Every so often I get frustrated or discouraged – because I have 3 young horses to teach and there’s only one of me!
Audelina has now reached the point where she will leave the other three and go out on the road with me – which I really enjoy, since I love adventure and exploring (as does Aude). But the two young boys (2 years old) can get very amped-up if I take them out on the road alone, away from their herd. Sometimes I’m up for that, but often, I just don’t have the energy required to do that and keep us both safe.
I am also not a big fan of arenas. So that means if I’m working/playing with one horse in the field, I have at least 1 or 2 others monkeying about, or sometimes driving away the one I’m trying to do something with.
Luckily, challenges like this also lead to creativity.
So today we started off with some 5-Minute Fun in the barn with the bareback pad and its hanging straps, while the horses ate at the slow feeder. I put the pad on Audelina first, so her younger brothers could see the pad on someone’s back. Then I moved it to little Jax:
As Montaro was so interested, I put it on his back next. You can see he’s not real thrilled about it, but not bothered enough to stop eating or pull it off:
Montaro then drives Jax away from the slow feeder, and instead of going to another feeder, Jax just stands by the entrance to the barn. This now spurs an idea: Hey, since Jax and I are not keen on going out on the road without the others, what if I just ask him to come around the field with me?
I feel into, rope or halter? and my gut says, ‘rope’. So I go get a rope and loop it round Jax’s neck and he happily follows me out into the field:
As he walks, he’s not real sure about the pad on his back, but he’s willing to play the game:
After 5 minutes or so, Montaro comes out and comes straight over to investigate. So I give Montaro a turn. Now, Taro initially had no objection to a halter, but later developed a fair amount of resistance to halters and ropes from being forced into a trailer, castrated, and then a surgery on his foot.
So now that he allows me to put a rope or halter on him again (after a couple months of saying No), I am careful to keep it a positive experience for him, as I seek to re-establish halters and ropes as being enjoyable items that lead to fun and adventure. So you can see here how I am only loosely holding one end and letting him chew/hold the other – because that’s what he wanted to do:
And when he doesn’t want to be led around at all, and just wants to graze, that’s fine too:
Now the fun begins as Jax wants to play with the rope:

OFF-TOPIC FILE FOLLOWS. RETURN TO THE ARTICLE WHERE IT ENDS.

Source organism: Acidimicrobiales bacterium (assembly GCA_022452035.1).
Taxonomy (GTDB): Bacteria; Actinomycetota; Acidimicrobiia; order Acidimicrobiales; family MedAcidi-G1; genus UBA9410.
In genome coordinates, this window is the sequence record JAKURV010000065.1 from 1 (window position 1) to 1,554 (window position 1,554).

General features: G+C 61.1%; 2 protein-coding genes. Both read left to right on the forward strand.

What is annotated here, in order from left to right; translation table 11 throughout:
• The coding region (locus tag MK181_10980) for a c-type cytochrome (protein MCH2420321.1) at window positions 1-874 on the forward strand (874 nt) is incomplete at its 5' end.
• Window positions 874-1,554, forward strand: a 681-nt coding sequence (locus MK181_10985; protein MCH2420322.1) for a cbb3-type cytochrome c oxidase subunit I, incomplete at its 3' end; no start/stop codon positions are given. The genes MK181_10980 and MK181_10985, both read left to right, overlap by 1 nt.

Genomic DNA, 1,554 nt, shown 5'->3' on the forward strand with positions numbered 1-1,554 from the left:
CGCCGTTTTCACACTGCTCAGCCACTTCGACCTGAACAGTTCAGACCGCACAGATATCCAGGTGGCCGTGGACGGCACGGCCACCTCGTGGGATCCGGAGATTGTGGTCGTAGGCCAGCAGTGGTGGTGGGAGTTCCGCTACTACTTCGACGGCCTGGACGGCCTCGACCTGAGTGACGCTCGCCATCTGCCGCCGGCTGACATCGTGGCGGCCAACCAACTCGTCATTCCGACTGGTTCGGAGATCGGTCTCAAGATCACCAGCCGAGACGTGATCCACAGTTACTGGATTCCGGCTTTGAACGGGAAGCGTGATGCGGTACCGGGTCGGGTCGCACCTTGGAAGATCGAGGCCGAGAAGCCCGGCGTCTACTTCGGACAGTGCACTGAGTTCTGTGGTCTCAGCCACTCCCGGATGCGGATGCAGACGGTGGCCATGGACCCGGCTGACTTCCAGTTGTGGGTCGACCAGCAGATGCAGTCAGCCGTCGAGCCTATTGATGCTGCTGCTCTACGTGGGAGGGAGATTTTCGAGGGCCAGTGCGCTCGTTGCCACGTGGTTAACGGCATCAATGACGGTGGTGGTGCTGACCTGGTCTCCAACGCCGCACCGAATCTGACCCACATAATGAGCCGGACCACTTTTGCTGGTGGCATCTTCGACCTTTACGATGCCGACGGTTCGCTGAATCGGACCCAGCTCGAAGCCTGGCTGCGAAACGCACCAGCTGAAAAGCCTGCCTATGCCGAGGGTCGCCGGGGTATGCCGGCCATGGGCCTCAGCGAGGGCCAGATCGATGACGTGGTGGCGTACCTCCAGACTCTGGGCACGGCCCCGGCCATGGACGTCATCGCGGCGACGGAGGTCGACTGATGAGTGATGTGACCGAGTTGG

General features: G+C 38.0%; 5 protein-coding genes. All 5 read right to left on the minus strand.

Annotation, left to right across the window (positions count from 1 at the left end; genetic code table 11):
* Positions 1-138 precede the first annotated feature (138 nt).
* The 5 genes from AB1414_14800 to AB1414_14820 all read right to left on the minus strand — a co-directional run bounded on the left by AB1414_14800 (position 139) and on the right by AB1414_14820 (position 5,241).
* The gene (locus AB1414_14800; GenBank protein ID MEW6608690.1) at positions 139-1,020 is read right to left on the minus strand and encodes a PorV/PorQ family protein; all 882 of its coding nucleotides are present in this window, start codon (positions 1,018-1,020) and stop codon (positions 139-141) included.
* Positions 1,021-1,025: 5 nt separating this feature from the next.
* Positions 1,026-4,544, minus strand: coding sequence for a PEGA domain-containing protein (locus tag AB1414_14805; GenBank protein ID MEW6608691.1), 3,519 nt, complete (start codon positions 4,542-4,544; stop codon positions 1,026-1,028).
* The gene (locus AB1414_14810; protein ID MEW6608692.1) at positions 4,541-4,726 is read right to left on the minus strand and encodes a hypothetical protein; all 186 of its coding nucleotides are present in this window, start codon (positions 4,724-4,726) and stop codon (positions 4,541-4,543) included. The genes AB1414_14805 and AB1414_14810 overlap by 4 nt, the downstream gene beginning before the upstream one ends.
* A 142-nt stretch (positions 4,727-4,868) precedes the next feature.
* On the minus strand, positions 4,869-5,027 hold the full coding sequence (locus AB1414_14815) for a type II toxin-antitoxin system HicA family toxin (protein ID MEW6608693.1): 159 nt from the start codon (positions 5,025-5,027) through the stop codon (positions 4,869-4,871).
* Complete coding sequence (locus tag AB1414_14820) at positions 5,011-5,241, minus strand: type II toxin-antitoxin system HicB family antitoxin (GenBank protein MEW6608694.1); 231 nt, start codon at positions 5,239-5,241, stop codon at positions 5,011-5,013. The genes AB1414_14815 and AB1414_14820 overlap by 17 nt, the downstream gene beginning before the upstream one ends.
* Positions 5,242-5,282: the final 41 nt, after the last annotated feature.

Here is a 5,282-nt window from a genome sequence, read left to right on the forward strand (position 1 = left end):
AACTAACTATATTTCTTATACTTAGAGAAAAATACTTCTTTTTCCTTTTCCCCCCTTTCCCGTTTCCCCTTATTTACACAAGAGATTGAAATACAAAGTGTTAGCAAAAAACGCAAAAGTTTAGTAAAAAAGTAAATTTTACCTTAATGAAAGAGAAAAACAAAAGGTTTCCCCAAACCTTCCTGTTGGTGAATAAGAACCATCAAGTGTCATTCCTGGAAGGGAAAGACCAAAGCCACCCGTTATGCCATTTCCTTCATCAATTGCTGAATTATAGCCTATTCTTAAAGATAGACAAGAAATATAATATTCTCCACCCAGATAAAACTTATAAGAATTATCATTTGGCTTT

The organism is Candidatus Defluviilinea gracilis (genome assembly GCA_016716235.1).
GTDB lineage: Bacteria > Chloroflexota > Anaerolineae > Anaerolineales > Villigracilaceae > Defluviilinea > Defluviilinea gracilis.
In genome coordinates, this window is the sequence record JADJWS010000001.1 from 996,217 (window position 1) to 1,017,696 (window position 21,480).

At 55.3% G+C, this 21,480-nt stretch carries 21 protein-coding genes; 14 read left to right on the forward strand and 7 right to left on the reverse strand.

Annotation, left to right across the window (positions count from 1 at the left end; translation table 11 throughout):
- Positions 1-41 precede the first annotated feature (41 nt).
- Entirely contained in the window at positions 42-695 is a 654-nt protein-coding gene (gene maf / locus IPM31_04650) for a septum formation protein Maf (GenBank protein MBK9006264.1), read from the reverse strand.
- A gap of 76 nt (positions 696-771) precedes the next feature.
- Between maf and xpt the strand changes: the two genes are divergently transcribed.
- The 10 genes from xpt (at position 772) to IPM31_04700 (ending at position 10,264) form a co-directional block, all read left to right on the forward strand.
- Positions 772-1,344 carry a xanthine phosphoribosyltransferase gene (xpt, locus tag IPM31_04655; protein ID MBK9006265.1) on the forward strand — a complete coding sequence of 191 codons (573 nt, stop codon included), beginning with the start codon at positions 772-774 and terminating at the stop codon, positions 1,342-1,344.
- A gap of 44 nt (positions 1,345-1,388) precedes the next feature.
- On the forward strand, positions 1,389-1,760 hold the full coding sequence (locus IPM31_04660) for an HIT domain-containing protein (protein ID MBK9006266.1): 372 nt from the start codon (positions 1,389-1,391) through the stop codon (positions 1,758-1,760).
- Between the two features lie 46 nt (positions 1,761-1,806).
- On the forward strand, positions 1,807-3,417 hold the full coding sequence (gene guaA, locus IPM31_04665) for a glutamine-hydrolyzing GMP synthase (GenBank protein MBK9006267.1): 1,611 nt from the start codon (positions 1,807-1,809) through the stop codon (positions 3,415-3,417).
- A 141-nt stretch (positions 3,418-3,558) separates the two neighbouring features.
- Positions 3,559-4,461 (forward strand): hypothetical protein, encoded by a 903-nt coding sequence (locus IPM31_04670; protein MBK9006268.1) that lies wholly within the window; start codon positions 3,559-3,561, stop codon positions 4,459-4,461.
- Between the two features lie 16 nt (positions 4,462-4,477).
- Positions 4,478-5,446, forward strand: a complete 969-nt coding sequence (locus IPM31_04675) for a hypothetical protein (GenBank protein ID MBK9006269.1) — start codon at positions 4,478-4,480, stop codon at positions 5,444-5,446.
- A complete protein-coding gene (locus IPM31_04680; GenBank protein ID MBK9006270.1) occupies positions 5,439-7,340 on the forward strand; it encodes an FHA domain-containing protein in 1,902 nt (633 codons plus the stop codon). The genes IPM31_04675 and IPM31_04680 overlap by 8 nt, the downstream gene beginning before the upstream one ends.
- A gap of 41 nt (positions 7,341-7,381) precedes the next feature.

Because I approach all “training” as fun collaborative learning, I flow with what the horses bring to each experience.
As I watch them play I realize that this is actually a fantastic way to build some new neural pathways in Montaro’s brain that ropes are FUN and not evil or nasty.
Look how the rope is wrapped around Montaro’s face here. But it is a game, it is Montaro’s choice and so he is enjoying himself in the midst of restriction from the rope – awesome! He’s also completely forgotten about the pad on his back.
We end the collaborative learning session by putting the bareback pad onto Audelina’s back and the rope around her neck and she happily, loosely, follows me the entire length of the field up to the road. The rest of the herd follows along behind us. When we get to the road, I hop the fence and go out on the road and pick them bunches of fresh grass. Does it get any more fun than that??
The wonderful thing, for me, about 5-Minute Fun collaborative learning (and I do not use treats, only praise and scratches), is that it is endlessly creative and I have no idea what we’re going to do on any given day. Which I love! It always starts with a spark of an idea about something that might be fun or enjoyable, and then each increment of experiential learning flows organically from there.
I have a very low boredom threshold. If I had to use any kind of step-by-step, codified training system I wouldn’t be able to stand the repetition, confinement or boredom for even one horse, let alone three!
By just doing what seems fun – that will incorporate skills I want them to have, so that we can keep making our world bigger, leading to more adventures and more fun together – the path of learning becomes enjoyable, fresh, and creative. It is also an approach that results in my horses leaving their herd to be with me, not because I’m luring them with treats, but because I’m just so much darn fun!
We have many studies showing that fun and enjoyment increase not only the rate of learning, but also the retention, in both children and adult humans – so why would animals (who are all about play) be any different?
When we give ourselves permission to “train” our horses in this way, the process transforms into a liberating, creative, life-expanding, joyful experience for all of us. It is an experience of horses as a spiritual journey, equine therapists, and agents of transformation. Because really, what human would not benefit from more play and lightness in their life?
I come away from experiences like this with a bubbling joy in my chest and a deep peace running through my body. The horses are light and free. That’s what I call a win-win!
Jini Patel Thompson is a natural health writer and Lazer Tapping instructor. She began riding at age 2 in Kenya, and got her first horse at age 8 in Alberta, and so continues a life-long journey and love affair with these amazing creatures.
2 thoughts on “When Frustration Leads to Creativity”
Thats so awesome, love your articles 🙂
Awww thanks Glenda!